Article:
Participant
    unknown-user on #161622

    I’m entering myself in ABRSM Grade 5 Theory Exam in 2009.I have Grade 5 Practical (not in harp obviously) but got stuck there because I never took my theory(You need Grade 5 Theory to take Grade 6 onwards).I never could scrape together enough money for theory lessons. This will give me motivation to study theory plus I need to pass this sooner or later anyway.

    I can’t afford a teacher so I’m gonna teach myself with some old textbooks a kind soul gave me. Wish me luck!

    Participant
    unknown-user on #161623

    My mother found out about my exam registration and we had a big fight over it. She says it’s a waste of money because
    I’m way too old to be studying music and make anything out of it.

    Hello, if she paid for the piano lessons I begged for as a
    child, I wouldn’t need to go through this now at my humiliating age(I would probably be one of the oldest in the exam room) because I would already
    have the basic diplomas.Plus, it’s my own money…

    Just needed to get this off my chest.

    Member
    tony-morosco on #161624

    Education and learning isn’t always about getting a job or using it to make money. Learning is about appreciating the world we live in and finding satisfaction in our existence.

    No learning is ever a waste.

    I know people who have taken up the study of music in their 70’s. They certainly aren’t planning to start a new career, but they are seeking to enrich their lives through learning music. What better goal could we have to learn something other than to enrich our lives?

    Participant
    unknown-user on #161625

    I hope you’re not too old to study music and make something out of it, because I’m guessing I’m about 3 times older than you are, and I just resumed serious study in September. And believe me I AM TRULY SERIOUS.

    When I graduated from college, I had the choice of working as a public school music teacher or getting a free MA in a completely different field. I chose the advanced degree.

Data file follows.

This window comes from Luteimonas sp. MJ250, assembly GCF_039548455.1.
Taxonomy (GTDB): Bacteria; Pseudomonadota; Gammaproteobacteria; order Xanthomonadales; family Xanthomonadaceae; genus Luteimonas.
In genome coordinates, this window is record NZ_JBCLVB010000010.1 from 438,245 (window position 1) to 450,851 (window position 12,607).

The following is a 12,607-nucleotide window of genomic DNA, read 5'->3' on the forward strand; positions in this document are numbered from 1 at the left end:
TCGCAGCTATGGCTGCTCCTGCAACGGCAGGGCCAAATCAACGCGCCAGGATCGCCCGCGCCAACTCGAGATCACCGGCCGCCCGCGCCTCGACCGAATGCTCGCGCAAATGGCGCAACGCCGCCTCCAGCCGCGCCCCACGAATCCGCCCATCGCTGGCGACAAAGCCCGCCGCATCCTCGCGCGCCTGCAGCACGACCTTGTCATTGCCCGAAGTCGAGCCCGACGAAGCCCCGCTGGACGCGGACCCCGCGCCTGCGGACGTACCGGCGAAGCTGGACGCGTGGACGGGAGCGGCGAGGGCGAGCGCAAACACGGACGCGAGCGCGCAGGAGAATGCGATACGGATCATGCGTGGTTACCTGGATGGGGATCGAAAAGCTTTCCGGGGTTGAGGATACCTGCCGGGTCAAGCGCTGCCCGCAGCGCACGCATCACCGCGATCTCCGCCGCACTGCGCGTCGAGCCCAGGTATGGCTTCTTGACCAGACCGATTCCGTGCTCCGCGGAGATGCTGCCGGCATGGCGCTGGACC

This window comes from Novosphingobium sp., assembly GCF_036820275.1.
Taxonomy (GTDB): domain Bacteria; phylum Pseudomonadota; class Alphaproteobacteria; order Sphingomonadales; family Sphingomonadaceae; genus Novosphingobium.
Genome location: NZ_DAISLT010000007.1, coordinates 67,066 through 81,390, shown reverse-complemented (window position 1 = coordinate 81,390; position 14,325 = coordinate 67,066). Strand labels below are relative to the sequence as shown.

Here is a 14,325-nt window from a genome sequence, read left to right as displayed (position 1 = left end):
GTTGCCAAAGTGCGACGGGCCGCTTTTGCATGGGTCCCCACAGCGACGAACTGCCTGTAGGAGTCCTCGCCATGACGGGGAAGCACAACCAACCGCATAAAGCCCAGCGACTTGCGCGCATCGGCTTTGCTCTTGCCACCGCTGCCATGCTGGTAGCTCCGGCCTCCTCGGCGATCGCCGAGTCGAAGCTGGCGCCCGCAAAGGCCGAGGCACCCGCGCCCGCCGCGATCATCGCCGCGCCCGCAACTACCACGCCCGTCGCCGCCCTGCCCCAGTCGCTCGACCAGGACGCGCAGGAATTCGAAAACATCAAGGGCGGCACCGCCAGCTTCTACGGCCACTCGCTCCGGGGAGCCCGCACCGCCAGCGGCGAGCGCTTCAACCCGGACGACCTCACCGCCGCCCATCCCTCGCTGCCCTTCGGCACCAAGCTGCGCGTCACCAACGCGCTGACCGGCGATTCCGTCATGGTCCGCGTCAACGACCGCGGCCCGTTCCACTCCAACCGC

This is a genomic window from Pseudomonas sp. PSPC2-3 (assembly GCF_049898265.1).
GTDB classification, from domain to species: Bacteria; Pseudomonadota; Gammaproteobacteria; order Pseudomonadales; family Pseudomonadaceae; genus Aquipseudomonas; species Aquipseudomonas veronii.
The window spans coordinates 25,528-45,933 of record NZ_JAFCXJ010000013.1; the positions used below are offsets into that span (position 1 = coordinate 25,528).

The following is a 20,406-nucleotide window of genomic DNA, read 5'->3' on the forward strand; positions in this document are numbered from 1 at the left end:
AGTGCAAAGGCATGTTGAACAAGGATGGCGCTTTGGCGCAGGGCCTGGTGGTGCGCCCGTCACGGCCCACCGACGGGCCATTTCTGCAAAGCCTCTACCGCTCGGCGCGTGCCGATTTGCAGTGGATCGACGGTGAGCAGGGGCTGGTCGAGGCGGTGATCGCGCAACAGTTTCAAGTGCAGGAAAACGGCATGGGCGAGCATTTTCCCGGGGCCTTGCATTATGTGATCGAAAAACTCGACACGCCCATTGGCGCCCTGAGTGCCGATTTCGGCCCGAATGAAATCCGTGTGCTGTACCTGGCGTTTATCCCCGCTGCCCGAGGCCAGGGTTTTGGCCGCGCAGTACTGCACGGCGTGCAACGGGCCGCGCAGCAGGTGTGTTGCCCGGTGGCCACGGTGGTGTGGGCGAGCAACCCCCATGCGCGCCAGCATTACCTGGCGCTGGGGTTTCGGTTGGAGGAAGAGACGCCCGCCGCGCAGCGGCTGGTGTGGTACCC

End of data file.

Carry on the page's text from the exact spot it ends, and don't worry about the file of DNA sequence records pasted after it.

I planned to return to music when I retired from teaching in the second field, and that is what I’m doing. Although I have no finger technique to speak of, I never did, even when I was young, and composition, my most focused interest, is actually easier than it was when I was doing it years ago.

    You have the dream of playing the harp. You are not too old until you are dead.

    Participant
    rod-c on #161626

    Pippin:

    Age is not the issue here. There’s no reason to feel “humiliated” about your age..whatever it is. Many of us on this board were in our 40s, 50s, and 60s when we started the harp. We felt exhilarated and joyous….not humiliated. You are never too old to follow your dreams.

    I rented a lever harp from my teacher when I first started. ( And I couldn’t even read music!!)

    Participant
    barbara-brundage on #161627

    Bravo, Tony! Well said.

    Participant
    Chris Asmann on #161628

    Just a thought – not knowing what’s available in the area where you live, but here I very often see electronic keyboards selling for $50 or so in the local paper, pennysaver and craigslist.

    If you want to learn more about music theory, read music better or just make music to satisfy yourself, these keyboards are inexpensive and beginner-friendly.

    In your situation, I would look around for something used and inexpensive to get started. When the harp you want fineally happens, you will have a good start on theory and reading music for two hands, which can only help.

    In the meanwhile, you’ll be able to satisfy the urge to create music and feel less frustrated.

    Best wishes,

    Chris in NY

    Participant
    Mel Sandberg on #161629

    I was just going to suggest the same as Chris – learn the piano on a cheap keyboard so long, if you haven’t done so in the past.